Red Flag Express №38
MARCH 19 IN CALGARY

Neo-Nazi demo shut down by anti-racist activists

Neo-Nazi demonstrations have over the past several years grown, particularly in Calgary, Alberta. In 2009, a group called “Blood & Honour” held a large white-pride rally there that attracted a startling number of skinheads and racists and sent small shockwaves throughout Calgary and the Prairies, their brazen vocal attitudes and hate-filled rhetoric startling a population that has convinced itself that the last vestiges of discrimination and racism were all but gone. And while it is true that from many perspectives Canada has managed to avoid the epidemic racial divides that plague our southern neighbour, it doesn’t mean that prejudice, often violent, does not exist here.

The Globe And Mail published an article the day before the rally. It wrote, “Late Saturday morning, a crowd of dozens, perhaps hundreds, will converge along quiet, downtown streets. They’ll wave flags, carry signs and chant slogans, all broadcasting an unmistakable, unsettling message. White pride.”

This prediction was based at least in part to the last white supremacist rally held in Calgary in 2009 in which upwards of a hundred supremacists marched the streets of Calgary and challenged the community’s sense of tranquility and peace. Almost as shocking to many, there also turned up at least as many anti-racist activists who arrived to challenge the fascists’ attempts to spread their hatred openly, which resulted in scuffles and fighting between the two groups.

It seemed they got the message: the next attempt at a public rally in 2010 fizzled into failure thanks in no small part to the courageous actions of these anti-racist activists. By simply showing up, in large numbers, and facing the fascist threat they sent the racists’ ranks scattering into disarray and it wouldn’t be until this year, 2011, that they regained the nerve to poke their heads out.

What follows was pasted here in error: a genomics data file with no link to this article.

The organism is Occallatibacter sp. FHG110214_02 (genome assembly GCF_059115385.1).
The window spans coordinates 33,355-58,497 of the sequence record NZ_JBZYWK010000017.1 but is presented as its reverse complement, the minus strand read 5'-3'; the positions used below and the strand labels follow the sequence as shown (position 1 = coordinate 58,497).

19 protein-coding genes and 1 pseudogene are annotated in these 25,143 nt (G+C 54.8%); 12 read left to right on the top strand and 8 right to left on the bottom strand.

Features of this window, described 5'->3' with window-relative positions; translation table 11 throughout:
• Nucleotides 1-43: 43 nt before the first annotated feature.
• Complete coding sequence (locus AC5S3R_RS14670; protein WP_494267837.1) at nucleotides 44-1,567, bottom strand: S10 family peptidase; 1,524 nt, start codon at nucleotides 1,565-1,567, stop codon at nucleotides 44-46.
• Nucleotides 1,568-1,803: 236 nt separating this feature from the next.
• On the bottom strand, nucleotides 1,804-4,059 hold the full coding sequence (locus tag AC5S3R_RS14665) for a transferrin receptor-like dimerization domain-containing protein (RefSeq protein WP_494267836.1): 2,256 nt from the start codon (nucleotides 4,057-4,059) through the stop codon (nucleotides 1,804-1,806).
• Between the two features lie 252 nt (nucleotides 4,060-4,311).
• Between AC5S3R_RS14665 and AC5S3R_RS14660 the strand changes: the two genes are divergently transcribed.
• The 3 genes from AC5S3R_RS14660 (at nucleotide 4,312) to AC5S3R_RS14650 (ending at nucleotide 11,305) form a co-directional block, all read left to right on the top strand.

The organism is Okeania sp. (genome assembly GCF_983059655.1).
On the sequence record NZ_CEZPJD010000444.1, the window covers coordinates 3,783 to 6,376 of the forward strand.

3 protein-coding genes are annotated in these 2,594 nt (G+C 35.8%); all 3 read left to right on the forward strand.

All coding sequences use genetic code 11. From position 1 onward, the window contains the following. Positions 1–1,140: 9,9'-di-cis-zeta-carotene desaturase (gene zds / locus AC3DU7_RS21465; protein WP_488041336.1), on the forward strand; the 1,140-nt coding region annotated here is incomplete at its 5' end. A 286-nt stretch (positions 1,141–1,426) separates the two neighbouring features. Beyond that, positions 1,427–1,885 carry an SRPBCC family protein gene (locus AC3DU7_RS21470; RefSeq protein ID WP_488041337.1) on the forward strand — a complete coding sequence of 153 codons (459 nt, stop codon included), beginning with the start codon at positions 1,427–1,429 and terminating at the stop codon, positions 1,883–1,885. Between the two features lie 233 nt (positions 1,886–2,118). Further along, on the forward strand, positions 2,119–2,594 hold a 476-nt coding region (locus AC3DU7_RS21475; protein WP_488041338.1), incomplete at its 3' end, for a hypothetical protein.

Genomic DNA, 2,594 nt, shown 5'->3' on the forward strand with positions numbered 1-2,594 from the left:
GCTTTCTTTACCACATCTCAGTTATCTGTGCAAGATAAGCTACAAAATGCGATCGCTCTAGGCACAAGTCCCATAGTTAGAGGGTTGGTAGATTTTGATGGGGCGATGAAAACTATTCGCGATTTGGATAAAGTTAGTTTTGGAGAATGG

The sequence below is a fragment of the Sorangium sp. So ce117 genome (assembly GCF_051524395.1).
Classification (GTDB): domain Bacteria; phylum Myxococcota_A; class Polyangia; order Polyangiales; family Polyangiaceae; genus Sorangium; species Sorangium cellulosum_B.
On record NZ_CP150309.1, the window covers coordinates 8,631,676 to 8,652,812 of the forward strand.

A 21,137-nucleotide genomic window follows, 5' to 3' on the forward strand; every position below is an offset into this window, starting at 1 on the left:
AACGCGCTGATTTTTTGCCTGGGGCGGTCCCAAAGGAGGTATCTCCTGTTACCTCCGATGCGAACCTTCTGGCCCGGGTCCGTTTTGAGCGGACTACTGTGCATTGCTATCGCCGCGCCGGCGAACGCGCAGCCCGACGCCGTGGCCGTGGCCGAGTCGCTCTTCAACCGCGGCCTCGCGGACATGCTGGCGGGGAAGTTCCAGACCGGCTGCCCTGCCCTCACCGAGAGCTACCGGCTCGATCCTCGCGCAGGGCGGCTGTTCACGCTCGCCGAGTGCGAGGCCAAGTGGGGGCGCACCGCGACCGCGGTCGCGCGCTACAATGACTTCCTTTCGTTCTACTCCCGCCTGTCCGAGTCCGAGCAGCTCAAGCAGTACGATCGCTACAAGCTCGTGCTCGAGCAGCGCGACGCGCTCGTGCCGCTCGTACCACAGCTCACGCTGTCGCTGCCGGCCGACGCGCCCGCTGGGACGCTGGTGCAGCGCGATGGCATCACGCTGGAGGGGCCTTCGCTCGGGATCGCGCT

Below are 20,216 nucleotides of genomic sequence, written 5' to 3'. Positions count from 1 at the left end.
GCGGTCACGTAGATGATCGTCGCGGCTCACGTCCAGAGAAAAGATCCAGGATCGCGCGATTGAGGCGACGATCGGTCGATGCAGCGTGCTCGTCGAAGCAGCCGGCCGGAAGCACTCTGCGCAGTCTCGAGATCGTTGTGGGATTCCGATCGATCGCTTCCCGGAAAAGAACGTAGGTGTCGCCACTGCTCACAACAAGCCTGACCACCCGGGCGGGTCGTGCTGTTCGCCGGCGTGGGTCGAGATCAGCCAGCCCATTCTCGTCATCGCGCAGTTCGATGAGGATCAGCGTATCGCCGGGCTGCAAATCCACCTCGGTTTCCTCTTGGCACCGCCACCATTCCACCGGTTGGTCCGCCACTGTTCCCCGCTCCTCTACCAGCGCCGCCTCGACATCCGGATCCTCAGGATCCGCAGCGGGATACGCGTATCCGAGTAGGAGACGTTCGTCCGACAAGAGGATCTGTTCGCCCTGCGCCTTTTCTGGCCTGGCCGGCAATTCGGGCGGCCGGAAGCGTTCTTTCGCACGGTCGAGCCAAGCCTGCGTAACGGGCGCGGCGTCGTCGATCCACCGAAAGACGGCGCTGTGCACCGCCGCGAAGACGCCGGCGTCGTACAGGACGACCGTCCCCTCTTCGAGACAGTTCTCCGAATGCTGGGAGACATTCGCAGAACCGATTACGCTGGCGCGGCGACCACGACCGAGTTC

This time, however, the anti-racists were waiting. Little over a dozen—by some counts, 16—supremacists showed up to show their “pride,” while approximately 200 counter-demonstrators arrived to confront them. Between the two, over a hundred Calgary police officers, some in riot gear, were on hand to “keep the peace” as they claimed. In reality they served as protection for the babbling violent rhetoric and Nazi salutes that spewed from the supremacists’ small ranks.

After the demonstrations many in the media were quick to dismiss the importance of the racist rally, eager to sweep the issue of racism in our society under the rug and maintain the status quo. Many saw the small contingent of racist thugs as inconsequential, a harmless group of angry adolescents and young adults whose bark is worse than their bite. This is a dangerous position to take, and the consequences of inaction have already taken their toll after the 2009 demonstrations. Despite the actions of the anti-racist cause, the Blood & Honour group, and various affiliates and similar white supremacist gangs, have committed assaults, home invasions, intimidation and threats of violence against minorities and anti-racist activists with little legal prosecution. The leader of the Blood & Honour gang, currently serving a paltry 2-month sentence for intimidation and violent threats, has an active warrant in neighbouring Saskatchewan which police there seem uninterested in pursuing. Several parties in the province have complained that rather than a dedicated hate crime unit, the city of Calgary makes do with a single “co-ordinator” who is tasked with stemming the tide of racial crime single-handedly.